recommended as initial therapy. Various combinations of drugs are now available with high RR. Recent data suggest that the upfront combination of a PI plus one IMiD or an alkylating agent is highly effective. Bortezomib–, thalidomide– and dexamethasone (VTD) has proved to be highly effective as a frontline treatment and is significantly superior to VAD or Thal-Dex before and after ASCT with a very manageable pattern of toxicity. VTD is widely used and recommended as induction and/or consolidation therapies in ASCT eligible patients, based on three Phase III trials. The IFM 2013 04 study comparing VTD and VCD (bortezomib, cyclophosphamide and dexamethasone) as induction before HDT is ongoing. The most promising three-drug association might be bortezomib, lenalidomide and dexamethasone (RVD). RVD is the current combination studied within the IFM 2009 trial. Addition of a fourth drug has not proved to be more efficient in the EVOLUTION trial as this is generally more toxic.
In patients not eligible for ASCT, the combinations melphalan–prednisone– thalidomide (MPT), bortezomib– melphalan–prednisone (VMP) and, very recently, lenalidomide–dexamethasone (RD) have shown improved PFS and OS. Following this induction/consolidation phase, some controversy remains as to whether patients should stay on treatment (continuous or maintenance therapies) or discontinue therapy for a ‘treatment-free interval’.19
In the setting
of HDT, lenalidomide maintenance resulted in a markedly prolonged PFS that did not translate into a prolonged OS. Similarly in elderly patients, continuous RD was superior to fixed 18-cycle RD in terms of PFS but with only a slight difference regarding OS.20
Supportive care is very important and includes management of anaemia, pain, hypercalcaemia, skeletal complications, infections, and adequate nutrition.
Despite improvements in survival, all patients will ultimately relapse and the treatment of patients with relapsed or refractory MM remains a challenge. This is discussed in detail in a later article. The remission duration in relapsed myeloma decreases with each regimen. On the molecular level, while one dominant clone may be eliminated with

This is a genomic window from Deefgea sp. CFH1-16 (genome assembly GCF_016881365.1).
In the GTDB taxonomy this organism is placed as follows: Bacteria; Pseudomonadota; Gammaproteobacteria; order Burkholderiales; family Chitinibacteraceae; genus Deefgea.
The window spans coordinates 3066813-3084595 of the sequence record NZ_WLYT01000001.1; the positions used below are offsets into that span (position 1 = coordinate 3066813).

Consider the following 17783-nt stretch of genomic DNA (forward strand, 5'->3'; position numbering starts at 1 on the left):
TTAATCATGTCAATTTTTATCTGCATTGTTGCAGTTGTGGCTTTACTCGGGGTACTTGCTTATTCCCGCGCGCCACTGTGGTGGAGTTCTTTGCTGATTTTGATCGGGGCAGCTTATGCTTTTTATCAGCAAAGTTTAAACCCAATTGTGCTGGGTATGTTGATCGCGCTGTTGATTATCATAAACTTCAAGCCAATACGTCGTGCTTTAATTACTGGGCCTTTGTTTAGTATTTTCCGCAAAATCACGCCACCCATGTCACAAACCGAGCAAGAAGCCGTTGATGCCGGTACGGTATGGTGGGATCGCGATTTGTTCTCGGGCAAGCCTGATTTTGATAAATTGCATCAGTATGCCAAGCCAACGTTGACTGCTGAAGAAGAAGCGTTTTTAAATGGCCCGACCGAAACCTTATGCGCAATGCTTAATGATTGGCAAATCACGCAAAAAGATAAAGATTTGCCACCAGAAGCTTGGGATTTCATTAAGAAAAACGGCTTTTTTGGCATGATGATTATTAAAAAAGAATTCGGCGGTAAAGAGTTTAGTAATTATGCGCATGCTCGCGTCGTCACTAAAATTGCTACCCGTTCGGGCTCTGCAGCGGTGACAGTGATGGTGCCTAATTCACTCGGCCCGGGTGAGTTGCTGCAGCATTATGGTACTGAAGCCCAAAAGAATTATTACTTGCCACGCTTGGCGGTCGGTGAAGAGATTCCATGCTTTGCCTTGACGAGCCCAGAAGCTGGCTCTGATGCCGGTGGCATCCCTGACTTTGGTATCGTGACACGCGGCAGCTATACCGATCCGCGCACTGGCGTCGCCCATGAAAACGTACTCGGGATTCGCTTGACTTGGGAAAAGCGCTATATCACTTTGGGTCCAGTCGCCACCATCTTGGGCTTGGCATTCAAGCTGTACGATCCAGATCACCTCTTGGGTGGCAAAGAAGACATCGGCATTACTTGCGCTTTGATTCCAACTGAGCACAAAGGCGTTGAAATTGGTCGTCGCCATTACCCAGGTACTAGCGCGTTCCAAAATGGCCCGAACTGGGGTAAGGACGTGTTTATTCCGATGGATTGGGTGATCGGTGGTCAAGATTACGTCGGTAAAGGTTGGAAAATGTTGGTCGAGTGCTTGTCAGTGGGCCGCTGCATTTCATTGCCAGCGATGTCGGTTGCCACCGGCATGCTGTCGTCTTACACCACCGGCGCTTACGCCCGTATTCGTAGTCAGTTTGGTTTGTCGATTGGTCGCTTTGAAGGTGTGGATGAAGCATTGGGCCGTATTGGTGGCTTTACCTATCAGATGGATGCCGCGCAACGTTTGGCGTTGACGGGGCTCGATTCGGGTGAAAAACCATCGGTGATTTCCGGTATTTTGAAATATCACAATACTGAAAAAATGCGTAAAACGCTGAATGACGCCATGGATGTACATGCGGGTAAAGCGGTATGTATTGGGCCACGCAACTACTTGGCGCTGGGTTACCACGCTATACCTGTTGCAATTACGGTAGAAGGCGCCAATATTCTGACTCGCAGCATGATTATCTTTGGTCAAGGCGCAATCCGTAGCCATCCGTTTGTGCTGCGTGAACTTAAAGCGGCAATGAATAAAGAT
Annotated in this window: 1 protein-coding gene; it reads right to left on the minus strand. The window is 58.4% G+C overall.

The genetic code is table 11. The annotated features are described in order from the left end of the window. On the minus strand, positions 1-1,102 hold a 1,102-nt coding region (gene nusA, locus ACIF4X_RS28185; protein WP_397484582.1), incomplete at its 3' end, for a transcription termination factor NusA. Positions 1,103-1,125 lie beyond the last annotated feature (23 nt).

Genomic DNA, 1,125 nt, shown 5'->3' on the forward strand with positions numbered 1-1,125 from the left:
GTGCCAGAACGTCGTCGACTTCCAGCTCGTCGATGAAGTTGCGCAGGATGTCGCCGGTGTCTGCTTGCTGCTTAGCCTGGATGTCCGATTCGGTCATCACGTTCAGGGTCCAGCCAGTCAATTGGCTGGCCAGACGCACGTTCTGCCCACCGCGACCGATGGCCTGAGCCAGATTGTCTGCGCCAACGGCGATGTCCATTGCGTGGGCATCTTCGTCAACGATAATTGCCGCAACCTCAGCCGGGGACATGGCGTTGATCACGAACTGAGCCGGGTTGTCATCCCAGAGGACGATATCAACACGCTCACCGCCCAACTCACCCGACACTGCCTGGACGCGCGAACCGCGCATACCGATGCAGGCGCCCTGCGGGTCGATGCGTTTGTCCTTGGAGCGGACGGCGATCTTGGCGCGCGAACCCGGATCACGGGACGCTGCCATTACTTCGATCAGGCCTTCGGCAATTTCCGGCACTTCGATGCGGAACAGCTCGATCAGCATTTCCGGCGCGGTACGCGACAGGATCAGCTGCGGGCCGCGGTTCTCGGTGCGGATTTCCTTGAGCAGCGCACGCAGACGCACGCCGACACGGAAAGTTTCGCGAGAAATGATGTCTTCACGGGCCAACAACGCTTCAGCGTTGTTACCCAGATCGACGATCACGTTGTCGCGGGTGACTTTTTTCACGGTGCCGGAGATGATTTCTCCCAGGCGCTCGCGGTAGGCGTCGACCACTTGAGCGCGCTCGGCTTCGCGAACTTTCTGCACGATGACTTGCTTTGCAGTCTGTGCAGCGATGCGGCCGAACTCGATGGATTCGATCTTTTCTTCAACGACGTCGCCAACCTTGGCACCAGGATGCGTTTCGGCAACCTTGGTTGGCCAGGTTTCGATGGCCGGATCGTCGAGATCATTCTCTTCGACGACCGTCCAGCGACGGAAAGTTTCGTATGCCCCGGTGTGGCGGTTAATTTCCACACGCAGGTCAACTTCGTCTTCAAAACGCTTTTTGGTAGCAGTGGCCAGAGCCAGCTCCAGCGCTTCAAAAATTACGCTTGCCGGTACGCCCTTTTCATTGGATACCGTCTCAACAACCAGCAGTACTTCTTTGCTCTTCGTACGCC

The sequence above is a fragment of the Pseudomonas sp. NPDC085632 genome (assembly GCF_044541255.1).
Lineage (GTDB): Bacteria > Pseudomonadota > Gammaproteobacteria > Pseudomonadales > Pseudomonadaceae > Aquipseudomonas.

induction/consolidation therapies, residual minor clones are likely to expand with this resetting of the clonal dynamics and hence herald a clinical relapse.
A number of drugs are approved and many combinations can be used as relapse therapy, carfilzomib (Kyprolis®
pomalidomide, and panobinostat (HDAC inhibitor) having been recently registered by the US Food and Drug Administration. In Europe, only pomalidomide received European Medicine Agency approval. Unfortunately, the duration of responses is limited and all patients will develop progressive disease.
In patients with relapsed MM, the choice of salvage therapy should take into account the age as well as other co- morbidities such as renal failure and diabetes. It should be individualised and must depend on the following considerations: did the initial therapy comprise novel agents and/or ASCT? What was the degree and duration of response to last therapy? What were the previous toxicities? What is the type of relapse and performance status? Do we have any clinical trial data available? Once again, the three-drug
combination of a PI and an IMiD in Phase III trials demonstrated high response rates and prolonged survivals. The ASPIRE trial, published in the New England Journal of Medicine, showed an eight-month PFS improvement with the KRD regimen over the standard RD until progression or intolerance (26.3 vs 17.6 months).21 Results of the combination of ixazomib (PI) to RD are awaited and should be reported during the 2015 ASCO meeting. Monoclonal antibodies such as anti-CD38 (daratumumab, SAR650984 and MOR202)/anti SLAMF7 (elotuzumab) and small inhibitor molecules, such as Filanesib or Selinexor, have shown promise in the relapsed-refractory setting and could potentially change the future of relapsed MM. ●
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2. Ferlay J et al. Cancer incidence and mortality patterns in Europe: estimates for 40 countries in 2012. Eur J Cancer 2013;49:1374–403.
3. Kyle RA. Multiple myeloma: how did it begin? Mayo Clin Proc 1994;69:680–3.
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14. Hebraud B et al. Role of additional chromosomal changes in the prognostic value of t(4;14) and del(17p) in multiple myeloma: the IFM experience. Blood 2015;125:2095–100.
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20. Benboubker L et al. Lenalidomide and dexamethasone in transplant-ineligible patients with myeloma. N Engl J Med 2014;371:906–17.
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